We will march forward with a mission of bringing the best minds working on security and privacy together to learn from each other. Unlike any other security magazines, we have the best and brightest from both academia and industry. Because our articles go through peer review, we are in a great position to elevate the discussion, making sure we only publish papers that are both interesting and relevant. Going forward, we'll attempt to engage more than just the security industry—we'll encourage more interdisciplinary discussion, for instance, with behavioral sciences.
In honor of our anniversary, we've redesigned the magazine. In addition, to celebrate our journey, we'll bring you a special feature each issue that looks back at the past decade—this issue contains dueling position pieces from Gary McGraw and Anup Ghosh. We're also interested in hearing from our readers about the impact that the magazine has had—please feel free to email me directly at firstname.lastname@example.org.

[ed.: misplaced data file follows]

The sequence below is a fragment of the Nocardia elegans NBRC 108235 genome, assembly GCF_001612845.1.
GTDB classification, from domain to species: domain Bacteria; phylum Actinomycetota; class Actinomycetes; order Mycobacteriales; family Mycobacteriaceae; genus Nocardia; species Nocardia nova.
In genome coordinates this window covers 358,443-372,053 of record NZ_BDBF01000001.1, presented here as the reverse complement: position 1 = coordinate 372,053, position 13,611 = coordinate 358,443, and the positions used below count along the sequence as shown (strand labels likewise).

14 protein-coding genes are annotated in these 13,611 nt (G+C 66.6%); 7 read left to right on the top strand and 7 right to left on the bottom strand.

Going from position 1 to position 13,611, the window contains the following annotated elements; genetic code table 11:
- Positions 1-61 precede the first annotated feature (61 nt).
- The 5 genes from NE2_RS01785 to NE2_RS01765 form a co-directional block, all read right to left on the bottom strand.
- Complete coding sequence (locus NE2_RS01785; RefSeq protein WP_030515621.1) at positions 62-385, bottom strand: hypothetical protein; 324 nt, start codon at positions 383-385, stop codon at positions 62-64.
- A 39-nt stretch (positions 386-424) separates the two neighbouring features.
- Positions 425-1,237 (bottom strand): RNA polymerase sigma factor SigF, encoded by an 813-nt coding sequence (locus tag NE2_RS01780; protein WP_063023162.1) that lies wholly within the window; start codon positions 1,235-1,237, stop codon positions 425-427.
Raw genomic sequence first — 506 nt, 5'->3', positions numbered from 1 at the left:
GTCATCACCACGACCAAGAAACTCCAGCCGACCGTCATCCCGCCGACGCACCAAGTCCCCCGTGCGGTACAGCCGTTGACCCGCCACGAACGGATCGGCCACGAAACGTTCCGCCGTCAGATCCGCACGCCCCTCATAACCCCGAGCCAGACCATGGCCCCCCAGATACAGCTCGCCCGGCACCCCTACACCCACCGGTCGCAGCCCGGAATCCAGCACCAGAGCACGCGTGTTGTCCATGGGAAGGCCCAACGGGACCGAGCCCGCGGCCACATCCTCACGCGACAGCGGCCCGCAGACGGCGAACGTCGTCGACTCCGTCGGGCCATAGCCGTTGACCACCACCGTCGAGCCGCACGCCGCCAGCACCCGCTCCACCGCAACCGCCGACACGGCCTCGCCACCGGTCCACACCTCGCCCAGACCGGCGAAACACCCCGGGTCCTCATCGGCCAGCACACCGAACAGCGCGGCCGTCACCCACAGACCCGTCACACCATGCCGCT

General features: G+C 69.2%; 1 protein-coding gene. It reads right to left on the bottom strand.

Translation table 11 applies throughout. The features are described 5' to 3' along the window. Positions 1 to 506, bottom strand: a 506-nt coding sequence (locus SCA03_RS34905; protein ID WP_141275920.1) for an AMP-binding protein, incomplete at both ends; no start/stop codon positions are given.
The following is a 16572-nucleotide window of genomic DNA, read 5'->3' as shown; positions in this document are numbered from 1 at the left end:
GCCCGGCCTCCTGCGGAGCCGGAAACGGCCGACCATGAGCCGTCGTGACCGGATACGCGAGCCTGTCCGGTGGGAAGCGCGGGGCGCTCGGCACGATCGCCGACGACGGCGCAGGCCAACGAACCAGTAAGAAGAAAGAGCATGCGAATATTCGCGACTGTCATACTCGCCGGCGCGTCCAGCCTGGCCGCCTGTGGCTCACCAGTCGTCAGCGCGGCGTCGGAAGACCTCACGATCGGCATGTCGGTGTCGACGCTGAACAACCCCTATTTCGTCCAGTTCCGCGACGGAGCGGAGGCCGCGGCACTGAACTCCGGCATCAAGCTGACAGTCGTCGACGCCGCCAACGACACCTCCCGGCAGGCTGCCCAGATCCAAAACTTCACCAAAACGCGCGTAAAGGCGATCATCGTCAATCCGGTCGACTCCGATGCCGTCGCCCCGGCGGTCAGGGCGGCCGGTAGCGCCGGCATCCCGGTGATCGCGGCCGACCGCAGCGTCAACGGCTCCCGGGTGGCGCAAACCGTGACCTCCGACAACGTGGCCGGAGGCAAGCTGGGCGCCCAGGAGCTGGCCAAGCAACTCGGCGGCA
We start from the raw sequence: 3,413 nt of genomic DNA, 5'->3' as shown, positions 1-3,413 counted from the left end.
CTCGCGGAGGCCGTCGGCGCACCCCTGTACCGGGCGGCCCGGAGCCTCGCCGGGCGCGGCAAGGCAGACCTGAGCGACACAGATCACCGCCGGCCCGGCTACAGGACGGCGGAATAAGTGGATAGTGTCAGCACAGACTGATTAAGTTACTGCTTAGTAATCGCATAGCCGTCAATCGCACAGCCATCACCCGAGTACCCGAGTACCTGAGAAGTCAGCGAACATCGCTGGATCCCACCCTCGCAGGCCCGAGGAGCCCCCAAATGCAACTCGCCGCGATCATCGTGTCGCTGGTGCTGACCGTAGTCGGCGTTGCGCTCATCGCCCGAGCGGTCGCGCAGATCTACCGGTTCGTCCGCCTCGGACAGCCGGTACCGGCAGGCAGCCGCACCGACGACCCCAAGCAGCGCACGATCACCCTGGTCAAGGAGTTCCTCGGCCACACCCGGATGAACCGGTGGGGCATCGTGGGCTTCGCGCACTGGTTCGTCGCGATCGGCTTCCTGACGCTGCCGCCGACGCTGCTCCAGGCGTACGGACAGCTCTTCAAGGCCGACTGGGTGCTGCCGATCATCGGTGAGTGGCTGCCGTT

While celebrating the journey, I'd like to thank the many authors who have contributed to the pages of this magazine as well as recognize the team who had the vision to launch it in the first place, particularly the founding editor in chief, George Cybenko, his associate editors in chief Marc Donner, Fred Schneider, and Carl Landwehr (who also served as my predecessor). All have remained on the editorial board this entire decade, selflessly volunteering their free time to serve the greater interests of the security and privacy community.
The past 10 years have been an amazing journey for us all. I can't wait to see what lies ahead, for the world and for the magazine.
Selected CS articles and columns are also available for free at http://ComputingNow.computer.org.